The confetti cannons have stopped firing, “One Shining Moment” is but an echo, AT&T Stadium is back to being a soul-less, corporate edifice of excess, not a house of hoops dreams.
The Final Four was a Texas-sized success for the NCAA, one big self-contained, infomercial for the status quo of collegiate athletics with Jim Nantz as narrator. But the state of college sports is shifting, thanks to the Northwestern unionization case, and the NCAA has a choice — adapt or move aside.
The day before the title game, NCAA president Mark Emmert and a few other ambassadors of the current collegiate model addressed the media in Arlington, Texas. They spoke of change, but mostly advocated for the status quo in shiny new packaging. The NCAA is peddling New Coke and telling us they’re starting a juice bar.
Much like the term it coined — “student-athlete” — the NCAA is spitting out a lot of contradictions these days.
They have a $10.8 billion deal to televise the NCAA Tournament, but the Most Outstanding Player of the Final Four, the University of Connecticut’s Shabazz Napier, said he has gone to bed hungry. Emmert said that most schools don’t have the resources to pay athletes, but he would not endorse the idea of athletes getting revenue from a third party via endorsements or for signing their own names. Big 12 commissioner Bob Bowlsby, an articulate and passionate voice of reason, called the NBA “irresponsible” for not providing a legitimate alternative to college for one-and-done players (the NBA D-League doesn’t cut it) and then spoke about how the NCAA Tournament covers 85 percent of the association’s expenses.
The NCAA can’t have it both ways.
It can’t say it’s a non-profit and have members playing in championships with billion-dollar television deals.
It can’t advocate for change in which the primary goal is preserving the lattice of the current model.
It can’t say it’s an association of 1,100 member schools with common goals and interests and then have 65 power-conference schools that are playing in a different league financially, but forced to follow the same rules.
It can’t say its primary mission is educating student-athletes and then have athletes compelled to spend 40 or 50 hours a week in time commitments related to playing their sport.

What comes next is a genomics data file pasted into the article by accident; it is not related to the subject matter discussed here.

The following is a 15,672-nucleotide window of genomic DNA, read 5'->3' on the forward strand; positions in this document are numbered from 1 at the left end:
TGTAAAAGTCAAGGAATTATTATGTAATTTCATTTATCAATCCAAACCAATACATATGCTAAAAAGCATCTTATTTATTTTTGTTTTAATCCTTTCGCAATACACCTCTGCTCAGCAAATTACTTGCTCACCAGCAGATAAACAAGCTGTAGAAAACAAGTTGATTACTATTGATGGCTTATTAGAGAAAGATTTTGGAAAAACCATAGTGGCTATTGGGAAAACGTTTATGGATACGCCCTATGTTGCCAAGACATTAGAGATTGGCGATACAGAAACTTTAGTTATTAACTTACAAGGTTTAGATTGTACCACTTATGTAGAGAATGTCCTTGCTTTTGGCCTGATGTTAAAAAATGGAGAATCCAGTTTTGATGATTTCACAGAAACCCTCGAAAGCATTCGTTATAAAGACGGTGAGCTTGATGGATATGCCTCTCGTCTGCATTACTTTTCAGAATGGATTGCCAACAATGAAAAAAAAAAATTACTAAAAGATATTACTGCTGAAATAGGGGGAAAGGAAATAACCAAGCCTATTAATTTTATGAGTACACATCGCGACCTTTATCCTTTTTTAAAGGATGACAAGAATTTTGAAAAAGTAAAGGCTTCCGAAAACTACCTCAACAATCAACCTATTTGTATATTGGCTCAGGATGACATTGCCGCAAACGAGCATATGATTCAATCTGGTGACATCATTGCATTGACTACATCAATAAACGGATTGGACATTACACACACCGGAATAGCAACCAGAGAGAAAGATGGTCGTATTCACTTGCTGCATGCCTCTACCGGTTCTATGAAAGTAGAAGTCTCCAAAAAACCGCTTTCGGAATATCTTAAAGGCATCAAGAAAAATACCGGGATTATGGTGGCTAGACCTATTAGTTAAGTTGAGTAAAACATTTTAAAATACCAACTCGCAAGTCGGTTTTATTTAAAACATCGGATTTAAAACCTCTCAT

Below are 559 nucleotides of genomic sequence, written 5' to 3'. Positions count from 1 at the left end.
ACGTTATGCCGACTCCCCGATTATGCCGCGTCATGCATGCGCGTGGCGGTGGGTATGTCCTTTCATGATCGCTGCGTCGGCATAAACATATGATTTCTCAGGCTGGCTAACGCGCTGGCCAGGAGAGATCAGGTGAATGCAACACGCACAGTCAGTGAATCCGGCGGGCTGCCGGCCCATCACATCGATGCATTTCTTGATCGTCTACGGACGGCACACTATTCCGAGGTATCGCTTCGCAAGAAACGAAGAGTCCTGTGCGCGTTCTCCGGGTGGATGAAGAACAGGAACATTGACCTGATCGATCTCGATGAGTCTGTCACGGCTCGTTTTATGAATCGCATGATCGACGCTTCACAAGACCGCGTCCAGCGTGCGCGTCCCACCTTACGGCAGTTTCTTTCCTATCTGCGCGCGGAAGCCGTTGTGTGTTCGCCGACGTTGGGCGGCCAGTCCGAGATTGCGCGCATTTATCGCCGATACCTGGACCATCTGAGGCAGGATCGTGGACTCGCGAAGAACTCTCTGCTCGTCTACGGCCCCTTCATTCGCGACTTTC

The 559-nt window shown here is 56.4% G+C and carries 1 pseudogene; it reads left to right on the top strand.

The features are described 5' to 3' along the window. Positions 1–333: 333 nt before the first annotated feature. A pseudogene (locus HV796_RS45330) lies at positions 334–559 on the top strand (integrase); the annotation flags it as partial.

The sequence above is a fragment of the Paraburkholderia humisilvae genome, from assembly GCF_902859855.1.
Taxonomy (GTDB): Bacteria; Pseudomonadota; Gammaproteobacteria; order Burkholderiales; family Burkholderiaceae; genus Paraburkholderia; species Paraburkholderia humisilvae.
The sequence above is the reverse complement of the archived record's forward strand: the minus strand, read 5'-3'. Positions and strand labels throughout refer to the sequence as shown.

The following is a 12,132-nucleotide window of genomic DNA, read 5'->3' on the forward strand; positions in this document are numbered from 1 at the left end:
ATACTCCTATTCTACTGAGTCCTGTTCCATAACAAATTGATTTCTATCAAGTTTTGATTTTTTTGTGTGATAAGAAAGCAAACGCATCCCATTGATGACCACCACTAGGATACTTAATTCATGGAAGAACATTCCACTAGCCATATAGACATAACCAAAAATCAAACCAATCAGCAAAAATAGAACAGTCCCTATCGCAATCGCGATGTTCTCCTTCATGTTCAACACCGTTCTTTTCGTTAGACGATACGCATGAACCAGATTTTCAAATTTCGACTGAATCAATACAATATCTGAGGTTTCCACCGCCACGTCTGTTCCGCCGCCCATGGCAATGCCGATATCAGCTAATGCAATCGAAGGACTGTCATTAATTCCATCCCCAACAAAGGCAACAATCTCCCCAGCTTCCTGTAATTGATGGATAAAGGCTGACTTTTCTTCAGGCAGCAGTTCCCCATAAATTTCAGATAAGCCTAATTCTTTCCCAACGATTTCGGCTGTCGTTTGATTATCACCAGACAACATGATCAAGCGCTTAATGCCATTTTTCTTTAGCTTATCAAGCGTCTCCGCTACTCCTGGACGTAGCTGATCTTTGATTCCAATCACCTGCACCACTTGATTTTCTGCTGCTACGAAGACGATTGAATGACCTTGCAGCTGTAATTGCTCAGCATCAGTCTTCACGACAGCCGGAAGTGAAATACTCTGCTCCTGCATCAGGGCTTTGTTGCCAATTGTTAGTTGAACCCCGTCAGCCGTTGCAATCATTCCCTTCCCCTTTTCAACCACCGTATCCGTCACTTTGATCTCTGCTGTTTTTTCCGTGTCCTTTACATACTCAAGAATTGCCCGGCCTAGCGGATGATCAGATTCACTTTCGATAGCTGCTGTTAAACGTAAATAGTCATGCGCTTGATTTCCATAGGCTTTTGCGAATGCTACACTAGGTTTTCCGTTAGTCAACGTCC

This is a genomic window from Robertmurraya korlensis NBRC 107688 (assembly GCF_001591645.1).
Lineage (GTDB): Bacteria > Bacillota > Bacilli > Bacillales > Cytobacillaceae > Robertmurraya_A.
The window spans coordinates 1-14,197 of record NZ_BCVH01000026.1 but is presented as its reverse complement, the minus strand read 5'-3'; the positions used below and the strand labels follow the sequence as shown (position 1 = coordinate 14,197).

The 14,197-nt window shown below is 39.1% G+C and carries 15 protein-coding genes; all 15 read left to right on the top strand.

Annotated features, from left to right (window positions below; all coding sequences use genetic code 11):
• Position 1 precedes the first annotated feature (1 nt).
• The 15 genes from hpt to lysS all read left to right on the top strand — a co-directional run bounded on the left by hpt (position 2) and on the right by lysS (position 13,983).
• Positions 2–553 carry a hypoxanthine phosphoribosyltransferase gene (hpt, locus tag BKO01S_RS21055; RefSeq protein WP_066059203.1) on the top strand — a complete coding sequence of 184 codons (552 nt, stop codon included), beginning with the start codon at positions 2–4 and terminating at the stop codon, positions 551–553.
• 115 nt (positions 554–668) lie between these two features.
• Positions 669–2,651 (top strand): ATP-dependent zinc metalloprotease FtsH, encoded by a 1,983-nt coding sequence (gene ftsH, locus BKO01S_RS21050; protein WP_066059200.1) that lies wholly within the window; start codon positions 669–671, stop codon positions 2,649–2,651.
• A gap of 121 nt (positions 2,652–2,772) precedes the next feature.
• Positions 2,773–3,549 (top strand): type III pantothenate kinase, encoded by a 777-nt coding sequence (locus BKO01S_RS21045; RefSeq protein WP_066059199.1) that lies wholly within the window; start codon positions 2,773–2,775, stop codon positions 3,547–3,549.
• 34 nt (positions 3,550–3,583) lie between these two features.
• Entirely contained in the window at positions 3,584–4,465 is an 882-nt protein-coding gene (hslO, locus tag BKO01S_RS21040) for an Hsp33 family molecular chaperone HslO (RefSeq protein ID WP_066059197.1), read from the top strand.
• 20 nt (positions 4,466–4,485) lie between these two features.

It can’t say it wants student-athletes to have a voice and then want to tell them what issues to speak up about.
The only contradiction that makes sense when it comes to college sports is that it’s professional-amateur athletics.
The NCAA Tournament dwarfs the NBA for the month of March. It generates huge revenues. A recent Harris Poll revealed college football was the third-most popular sport in the country, trailing only the NFL and Major League Baseball.
The NCAA Tournament title game between UConn and Coach Cal’s Kentucky young’uns was played in front of a record national championship game crowd of 79,238. Everything was handled in a Super Bowl-esque professional way, except the players, the ones pulled from classes and their campuses for the spectacle.
For those who cling to the ideal of amateurism and the sanctity of the scholarship, which is a valuable and significant piece of collegiate athlete compensation, but still just a piece, listen to UConn star guard Napier. During the NCAA Tournament, he was asked about the landmark regional National Labor Relations Board decision that identified Northwestern football players as employees.
Napier told reporters that there are some nights he and his teammates go to bed hungry because of a combination of Draconian NCAA rules stipulations and their impoverished economic backgrounds.
“As student-athletes we get utilized for what we do so well,” said Napier. “We’re definitely blessed to get a scholarship to our universities, but at the end of the day that doesn’t cover everything. We do have hungry nights that we don’t have enough money to get food.”
Based on Napier’s remarks, the NCAA got lampooned by Jon Stewart and “The Daily Show” last Thursday. In a trenchant satire, Stewart called the NCAA a “non-profit monopoly.”
The NCAA is becoming a punch line. It’s too bad the joke is still on the student-athletes.
Bowlsby, the former athletic director at Stanford, was the lone member of the panel at the Final Four who admitted the NCAA has strayed a bit from its mission. He said the NCAA should be “about degree completion and about getting done what needs to get done on campus.”
He is an affable, reasonable, erudite voice. So is Emmert.
But they’re trying to defend the indefensible, so they end up making pretzel-logic arguments and sending out talking-points memos.
One simple route for the NCAA, at least with the power conference schools, would be to allow an athlete like Johnny Manziel to do endorsements or sign memorabilia and maintain eligibility.
This way the NCAA can say the payment of athletes beyond the full cost of attendance — the movement to bump up money to pay for basic things like a slice of pizza — becomes a meritocracy.
Let the market decide who gets highly compensated for playing professional-collegiate athletics.
“Yeah, I think that’s going to be part of the debate that the membership is going to have to have, whether or not they want to change the basic model,” said Emmert. “The principle that I keep hearing again and again from universities is that this has to be about student-athletes, not about paid professionals. People want to make sure that they have the ability and the resources to be successful as students. That includes the debate around miscellaneous expenses and full cost of attendance, and how you fund that, I think, becomes an interesting part of the discussion.”
If you’re an aspiring musician at the Berklee College of Music, you can take a paid gig to play and still keep attending school. It’s not that complicated, NCAA.
Student-athlete might be an oxymoron, but there are too many smart folks in college sports not to see that the current model can’t be repackaged.